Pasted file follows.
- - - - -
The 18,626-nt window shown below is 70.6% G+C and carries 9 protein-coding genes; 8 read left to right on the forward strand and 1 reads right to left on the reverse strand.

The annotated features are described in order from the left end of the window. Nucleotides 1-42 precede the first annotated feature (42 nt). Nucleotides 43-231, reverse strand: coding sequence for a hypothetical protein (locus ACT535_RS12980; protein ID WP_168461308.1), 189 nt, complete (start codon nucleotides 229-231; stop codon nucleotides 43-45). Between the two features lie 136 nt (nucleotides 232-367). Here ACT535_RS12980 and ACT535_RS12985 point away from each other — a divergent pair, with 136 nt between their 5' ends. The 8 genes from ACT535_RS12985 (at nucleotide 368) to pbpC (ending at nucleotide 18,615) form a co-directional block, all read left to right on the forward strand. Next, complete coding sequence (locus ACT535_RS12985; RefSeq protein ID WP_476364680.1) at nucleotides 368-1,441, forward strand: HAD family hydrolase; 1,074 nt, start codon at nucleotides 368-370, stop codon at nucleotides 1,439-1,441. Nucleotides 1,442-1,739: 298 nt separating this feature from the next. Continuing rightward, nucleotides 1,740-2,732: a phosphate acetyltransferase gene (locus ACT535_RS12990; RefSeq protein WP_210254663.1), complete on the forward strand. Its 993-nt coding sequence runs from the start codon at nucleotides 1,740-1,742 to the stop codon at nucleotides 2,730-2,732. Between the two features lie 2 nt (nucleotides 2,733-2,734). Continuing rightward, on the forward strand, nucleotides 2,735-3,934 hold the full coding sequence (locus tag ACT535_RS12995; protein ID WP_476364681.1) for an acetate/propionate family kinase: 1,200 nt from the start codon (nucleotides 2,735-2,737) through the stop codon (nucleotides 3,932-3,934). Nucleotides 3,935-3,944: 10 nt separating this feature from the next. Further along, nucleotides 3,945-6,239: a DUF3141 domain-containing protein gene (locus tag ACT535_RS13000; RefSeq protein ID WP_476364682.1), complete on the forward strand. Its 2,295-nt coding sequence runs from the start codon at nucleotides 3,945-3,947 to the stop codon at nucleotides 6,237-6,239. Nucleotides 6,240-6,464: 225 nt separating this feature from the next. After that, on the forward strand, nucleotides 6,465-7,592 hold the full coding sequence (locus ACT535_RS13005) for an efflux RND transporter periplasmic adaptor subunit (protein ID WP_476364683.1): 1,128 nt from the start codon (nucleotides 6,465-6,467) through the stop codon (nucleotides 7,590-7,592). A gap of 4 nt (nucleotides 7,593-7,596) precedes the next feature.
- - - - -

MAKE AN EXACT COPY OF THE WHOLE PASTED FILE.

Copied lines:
The 18,626-nt window shown below is 70.6% G+C and carries 9 protein-coding genes; 8 read left to right on the forward strand and 1 reads right to left on the reverse strand.

The annotated features are described in order from the left end of the window. Nucleotides 1-42 precede the first annotated feature (42 nt). Nucleotides 43-231, reverse strand: coding sequence for a hypothetical protein (locus ACT535_RS12980; protein ID WP_168461308.1), 189 nt, complete (start codon nucleotides 229-231; stop codon nucleotides 43-45). Between the two features lie 136 nt (nucleotides 232-367). Here ACT535_RS12980 and ACT535_RS12985 point away from each other — a divergent pair, with 136 nt between their 5' ends. The 8 genes from ACT535_RS12985 (at nucleotide 368) to pbpC (ending at nucleotide 18,615) form a co-directional block, all read left to right on the forward strand. Next, complete coding sequence (locus ACT535_RS12985; RefSeq protein ID WP_476364680.1) at nucleotides 368-1,441, forward strand: HAD family hydrolase; 1,074 nt, start codon at nucleotides 368-370, stop codon at nucleotides 1,439-1,441. Nucleotides 1,442-1,739: 298 nt separating this feature from the next. Continuing rightward, nucleotides 1,740-2,732: a phosphate acetyltransferase gene (locus ACT535_RS12990; RefSeq protein WP_210254663.1), complete on the forward strand. Its 993-nt coding sequence runs from the start codon at nucleotides 1,740-1,742 to the stop codon at nucleotides 2,730-2,732. Between the two features lie 2 nt (nucleotides 2,733-2,734). Continuing rightward, on the forward strand, nucleotides 2,735-3,934 hold the full coding sequence (locus tag ACT535_RS12995; protein ID WP_476364681.1) for an acetate/propionate family kinase: 1,200 nt from the start codon (nucleotides 2,735-2,737) through the stop codon (nucleotides 3,932-3,934). Nucleotides 3,935-3,944: 10 nt separating this feature from the next. Further along, nucleotides 3,945-6,239: a DUF3141 domain-containing protein gene (locus tag ACT535_RS13000; RefSeq protein ID WP_476364682.1), complete on the forward strand. Its 2,295-nt coding sequence runs from the start codon at nucleotides 3,945-3,947 to the stop codon at nucleotides 6,237-6,239. Nucleotides 6,240-6,464: 225 nt separating this feature from the next. After that, on the forward strand, nucleotides 6,465-7,592 hold the full coding sequence (locus ACT535_RS13005) for an efflux RND transporter periplasmic adaptor subunit (protein ID WP_476364683.1): 1,128 nt from the start codon (nucleotides 6,465-6,467) through the stop codon (nucleotides 7,590-7,592). A gap of 4 nt (nucleotides 7,593-7,596) precedes the next feature.